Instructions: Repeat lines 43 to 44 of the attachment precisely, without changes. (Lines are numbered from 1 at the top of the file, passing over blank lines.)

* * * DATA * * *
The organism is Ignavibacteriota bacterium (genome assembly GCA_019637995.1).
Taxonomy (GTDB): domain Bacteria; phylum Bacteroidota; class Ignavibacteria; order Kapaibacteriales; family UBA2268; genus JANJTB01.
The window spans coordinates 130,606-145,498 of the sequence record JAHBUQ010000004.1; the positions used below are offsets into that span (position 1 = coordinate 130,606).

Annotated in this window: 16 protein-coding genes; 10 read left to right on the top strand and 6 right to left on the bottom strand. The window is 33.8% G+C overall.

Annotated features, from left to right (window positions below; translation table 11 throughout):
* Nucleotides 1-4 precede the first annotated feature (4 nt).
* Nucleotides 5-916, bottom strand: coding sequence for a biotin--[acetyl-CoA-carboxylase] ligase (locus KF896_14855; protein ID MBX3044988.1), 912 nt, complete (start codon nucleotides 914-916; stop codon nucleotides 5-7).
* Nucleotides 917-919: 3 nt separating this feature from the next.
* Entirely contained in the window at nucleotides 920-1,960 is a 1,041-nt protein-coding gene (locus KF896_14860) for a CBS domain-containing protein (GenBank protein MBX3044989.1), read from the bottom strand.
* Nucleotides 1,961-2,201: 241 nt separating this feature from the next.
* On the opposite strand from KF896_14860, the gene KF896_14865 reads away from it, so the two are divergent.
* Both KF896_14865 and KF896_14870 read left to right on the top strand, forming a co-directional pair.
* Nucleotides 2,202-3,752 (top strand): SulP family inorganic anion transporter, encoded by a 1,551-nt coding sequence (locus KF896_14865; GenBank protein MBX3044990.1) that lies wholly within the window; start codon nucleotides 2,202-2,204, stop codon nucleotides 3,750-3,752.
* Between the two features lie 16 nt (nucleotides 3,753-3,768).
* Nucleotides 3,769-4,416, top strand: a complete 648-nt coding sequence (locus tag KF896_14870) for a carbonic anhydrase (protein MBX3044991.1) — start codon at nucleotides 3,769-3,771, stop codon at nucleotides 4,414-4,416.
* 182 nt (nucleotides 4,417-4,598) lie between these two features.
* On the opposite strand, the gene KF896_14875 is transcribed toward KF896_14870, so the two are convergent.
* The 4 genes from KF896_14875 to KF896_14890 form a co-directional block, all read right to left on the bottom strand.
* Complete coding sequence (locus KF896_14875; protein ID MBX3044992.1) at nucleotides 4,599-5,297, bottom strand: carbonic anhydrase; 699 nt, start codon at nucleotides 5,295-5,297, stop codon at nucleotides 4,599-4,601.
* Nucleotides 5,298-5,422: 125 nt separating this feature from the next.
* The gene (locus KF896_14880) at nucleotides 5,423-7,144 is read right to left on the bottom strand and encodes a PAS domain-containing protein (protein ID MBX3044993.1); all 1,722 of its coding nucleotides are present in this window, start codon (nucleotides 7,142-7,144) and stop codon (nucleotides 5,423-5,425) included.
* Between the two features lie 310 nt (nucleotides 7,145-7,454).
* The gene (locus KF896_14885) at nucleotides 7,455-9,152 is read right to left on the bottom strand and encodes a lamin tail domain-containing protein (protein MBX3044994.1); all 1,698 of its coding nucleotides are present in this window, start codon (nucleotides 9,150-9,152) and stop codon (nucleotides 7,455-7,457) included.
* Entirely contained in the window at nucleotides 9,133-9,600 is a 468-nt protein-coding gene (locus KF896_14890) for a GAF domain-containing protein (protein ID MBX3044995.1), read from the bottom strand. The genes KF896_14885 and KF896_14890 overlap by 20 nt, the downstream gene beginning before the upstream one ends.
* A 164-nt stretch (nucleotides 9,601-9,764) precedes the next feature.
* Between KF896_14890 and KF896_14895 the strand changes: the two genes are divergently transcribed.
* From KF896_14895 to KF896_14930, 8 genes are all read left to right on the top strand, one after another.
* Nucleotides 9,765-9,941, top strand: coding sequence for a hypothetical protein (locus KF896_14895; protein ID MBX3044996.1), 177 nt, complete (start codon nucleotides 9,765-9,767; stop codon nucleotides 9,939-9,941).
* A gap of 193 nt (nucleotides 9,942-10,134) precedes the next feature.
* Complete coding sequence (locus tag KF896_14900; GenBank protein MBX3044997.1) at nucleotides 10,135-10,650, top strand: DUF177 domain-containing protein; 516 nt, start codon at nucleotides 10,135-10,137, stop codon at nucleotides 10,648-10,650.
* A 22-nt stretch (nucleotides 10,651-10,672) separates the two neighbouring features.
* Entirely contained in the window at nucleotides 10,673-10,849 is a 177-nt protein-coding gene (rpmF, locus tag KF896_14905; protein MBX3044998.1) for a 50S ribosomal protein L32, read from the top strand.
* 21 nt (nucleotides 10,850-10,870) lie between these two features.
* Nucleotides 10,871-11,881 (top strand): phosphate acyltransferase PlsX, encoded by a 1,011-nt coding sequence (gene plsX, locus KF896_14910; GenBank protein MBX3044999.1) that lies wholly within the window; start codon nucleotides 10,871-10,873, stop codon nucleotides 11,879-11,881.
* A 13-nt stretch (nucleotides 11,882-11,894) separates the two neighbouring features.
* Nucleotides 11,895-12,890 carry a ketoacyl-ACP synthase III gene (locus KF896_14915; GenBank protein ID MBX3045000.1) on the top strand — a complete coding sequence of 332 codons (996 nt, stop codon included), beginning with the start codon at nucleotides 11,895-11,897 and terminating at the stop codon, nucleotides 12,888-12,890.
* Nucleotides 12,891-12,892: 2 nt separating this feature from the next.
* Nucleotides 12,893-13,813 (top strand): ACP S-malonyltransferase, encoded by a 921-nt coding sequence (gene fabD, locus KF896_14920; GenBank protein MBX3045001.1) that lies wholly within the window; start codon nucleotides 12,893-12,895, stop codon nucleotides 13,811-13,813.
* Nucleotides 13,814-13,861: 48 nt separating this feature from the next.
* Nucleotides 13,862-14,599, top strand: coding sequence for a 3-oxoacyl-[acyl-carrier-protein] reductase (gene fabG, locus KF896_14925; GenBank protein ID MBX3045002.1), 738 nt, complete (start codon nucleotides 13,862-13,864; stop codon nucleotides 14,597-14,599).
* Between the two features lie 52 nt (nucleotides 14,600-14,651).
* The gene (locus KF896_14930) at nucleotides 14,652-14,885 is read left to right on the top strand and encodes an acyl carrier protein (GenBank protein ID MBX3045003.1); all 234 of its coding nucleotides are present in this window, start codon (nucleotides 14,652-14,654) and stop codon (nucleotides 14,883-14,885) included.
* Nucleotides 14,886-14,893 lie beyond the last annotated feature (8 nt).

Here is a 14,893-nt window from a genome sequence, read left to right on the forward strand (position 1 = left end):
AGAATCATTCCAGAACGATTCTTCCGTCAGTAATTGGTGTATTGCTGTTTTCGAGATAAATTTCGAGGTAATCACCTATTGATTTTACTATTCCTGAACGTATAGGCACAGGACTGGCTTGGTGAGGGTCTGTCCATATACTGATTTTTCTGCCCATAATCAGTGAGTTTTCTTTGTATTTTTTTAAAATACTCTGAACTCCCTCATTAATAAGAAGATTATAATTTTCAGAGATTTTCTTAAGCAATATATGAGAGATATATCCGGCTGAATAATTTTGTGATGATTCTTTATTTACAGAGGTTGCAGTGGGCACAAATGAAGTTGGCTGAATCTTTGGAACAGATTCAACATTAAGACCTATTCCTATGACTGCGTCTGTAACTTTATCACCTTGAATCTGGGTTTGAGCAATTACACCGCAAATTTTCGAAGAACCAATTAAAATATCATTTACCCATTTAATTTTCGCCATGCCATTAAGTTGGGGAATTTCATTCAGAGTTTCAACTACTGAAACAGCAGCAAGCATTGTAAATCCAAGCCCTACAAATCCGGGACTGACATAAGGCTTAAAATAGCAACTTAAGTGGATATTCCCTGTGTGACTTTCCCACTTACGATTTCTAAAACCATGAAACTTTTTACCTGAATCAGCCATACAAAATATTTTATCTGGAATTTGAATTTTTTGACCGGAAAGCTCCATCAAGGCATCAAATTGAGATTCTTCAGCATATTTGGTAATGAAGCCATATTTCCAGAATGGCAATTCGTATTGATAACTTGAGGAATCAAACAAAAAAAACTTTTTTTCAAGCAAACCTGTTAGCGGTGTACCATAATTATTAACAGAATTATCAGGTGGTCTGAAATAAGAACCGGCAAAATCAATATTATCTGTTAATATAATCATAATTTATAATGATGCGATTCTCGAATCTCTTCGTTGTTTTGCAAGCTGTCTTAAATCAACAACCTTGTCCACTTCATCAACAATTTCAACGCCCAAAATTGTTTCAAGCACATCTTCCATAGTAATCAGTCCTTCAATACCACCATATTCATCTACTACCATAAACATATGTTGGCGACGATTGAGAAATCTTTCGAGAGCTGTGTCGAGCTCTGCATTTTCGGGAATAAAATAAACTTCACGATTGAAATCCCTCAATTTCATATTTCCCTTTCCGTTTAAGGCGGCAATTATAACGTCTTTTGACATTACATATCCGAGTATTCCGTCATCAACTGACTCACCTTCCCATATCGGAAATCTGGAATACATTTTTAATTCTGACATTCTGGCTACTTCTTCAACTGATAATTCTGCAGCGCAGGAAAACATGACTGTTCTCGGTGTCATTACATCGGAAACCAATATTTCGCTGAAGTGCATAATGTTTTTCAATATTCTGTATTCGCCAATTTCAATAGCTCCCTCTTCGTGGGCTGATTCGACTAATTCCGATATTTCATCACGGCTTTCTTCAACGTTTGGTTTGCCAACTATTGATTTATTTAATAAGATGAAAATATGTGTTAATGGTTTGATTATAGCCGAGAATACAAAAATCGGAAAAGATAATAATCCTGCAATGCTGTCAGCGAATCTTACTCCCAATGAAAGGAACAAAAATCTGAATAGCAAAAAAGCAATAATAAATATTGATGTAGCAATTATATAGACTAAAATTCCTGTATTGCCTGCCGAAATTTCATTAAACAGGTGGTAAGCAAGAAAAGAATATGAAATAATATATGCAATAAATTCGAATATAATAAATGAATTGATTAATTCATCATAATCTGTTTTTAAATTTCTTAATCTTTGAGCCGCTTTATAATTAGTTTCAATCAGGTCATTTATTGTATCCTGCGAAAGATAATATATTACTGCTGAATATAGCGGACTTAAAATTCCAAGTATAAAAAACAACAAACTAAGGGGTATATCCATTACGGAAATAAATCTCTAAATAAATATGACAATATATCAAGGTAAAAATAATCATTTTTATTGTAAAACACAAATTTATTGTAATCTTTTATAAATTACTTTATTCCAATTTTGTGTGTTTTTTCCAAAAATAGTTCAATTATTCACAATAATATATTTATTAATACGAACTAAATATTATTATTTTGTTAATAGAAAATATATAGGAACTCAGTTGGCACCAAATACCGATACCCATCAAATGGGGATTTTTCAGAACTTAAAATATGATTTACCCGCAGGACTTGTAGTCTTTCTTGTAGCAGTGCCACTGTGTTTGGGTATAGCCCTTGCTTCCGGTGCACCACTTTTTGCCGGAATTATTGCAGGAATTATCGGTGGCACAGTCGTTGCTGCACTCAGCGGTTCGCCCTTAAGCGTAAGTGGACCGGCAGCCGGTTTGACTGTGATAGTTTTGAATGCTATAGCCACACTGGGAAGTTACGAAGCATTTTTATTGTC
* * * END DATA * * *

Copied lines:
* Nucleotides 14,886-14,893 lie beyond the last annotated feature (8 nt).

Here is a 14,893-nt window from a genome sequence, read left to right on the forward strand (position 1 = left end):